There isn’t anything dramatically different about the way Britton is pitching this year as he’s thrown his sinker a touch less (88.7 percent of the time compared to 89.3 percent last year) and his slider a little more frequently (11 percent to 8.5 percent) — the average velocity of each pitch is virtually identical to last year’s — but it’s been the effectiveness of the latter pitch that appears to have taken him to another level. Of his 30 strikeouts in 2015, 11 have come via the slider compared to just 13 of his 62 punch-outs coming on that secondary pitch last season.

To be clear, Britton is still a ground-ball machine as he ranks third among MLB relievers with a 68.4 percent grounder rate — he led the majors at 75.3 percent last year — but the southpaw is simply taking matters into his own hands more often and relying a little less on pitching to contact than he did in 2014. In crunch time, the grounder-inducing sinker remains his bread and butter, but his ability to strike out more hitters is only helping his cause.

Having converted 15 of his 16 save opportunities so far, Britton hasn’t received quite as many opportunities as you’d like with the Orioles hovering a few games below .500. But manager Buck Showalter has shown great trust in Britton as he’s recorded two four-out saves and a five-out save already this season.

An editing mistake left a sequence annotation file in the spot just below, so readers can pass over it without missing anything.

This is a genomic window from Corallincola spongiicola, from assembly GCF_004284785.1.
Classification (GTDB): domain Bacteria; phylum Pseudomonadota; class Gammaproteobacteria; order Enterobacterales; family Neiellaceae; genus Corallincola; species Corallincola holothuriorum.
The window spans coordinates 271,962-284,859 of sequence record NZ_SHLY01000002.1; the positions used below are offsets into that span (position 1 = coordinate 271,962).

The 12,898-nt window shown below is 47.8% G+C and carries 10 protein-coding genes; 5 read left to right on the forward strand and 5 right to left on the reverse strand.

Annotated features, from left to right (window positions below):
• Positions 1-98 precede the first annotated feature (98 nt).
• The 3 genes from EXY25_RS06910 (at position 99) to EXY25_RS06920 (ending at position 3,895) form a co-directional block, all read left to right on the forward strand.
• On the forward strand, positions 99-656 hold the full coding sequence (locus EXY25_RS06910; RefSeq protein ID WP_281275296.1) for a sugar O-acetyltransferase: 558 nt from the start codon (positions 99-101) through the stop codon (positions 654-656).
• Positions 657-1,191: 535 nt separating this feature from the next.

Even if the Orioles have struggled to recapture their winning formula from 2014, Britton is emphatically removing any lingering doubts that he’s the real deal in the ninth inning and solidifying his place as one of the better closers in baseball.

 

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MLB upholds eight-game ban for Orioles lefty Matusz

Posted on 05 June 2015 by Luke Jones

Despite Milwaukee relief pitcher Will Smith seeing his eight-game suspension reduced earlier in the day, Orioles left-handed pitcher Brian Matusz saw his ban upheld by Major League Baseball on Friday.

Matusz began serving his eight-game suspension for having a foreign substances on his right forearm in a May 23 game in Miami. His appeal hearing took place in Houston on Wednesday with executive vice president of baseball operations Dan Duquette and manager Buck Showalter in attendance.

He will be eligible to return on June 14 in a game against the New York Yankees.

The Orioles will now play a player down on their 25-man roster as Matusz sits for the next eight games. Showalter told reporters in Cleveland that the lefty pitcher will likely go to Sarasota to stay in shape over the next week.

To say the least, it’s curious that Smith saw his suspension reduced to six games while Matusz still received eight games from MLB. Showalter had expressed optimism earlier in the week that his pitcher’s discipline would be lessened.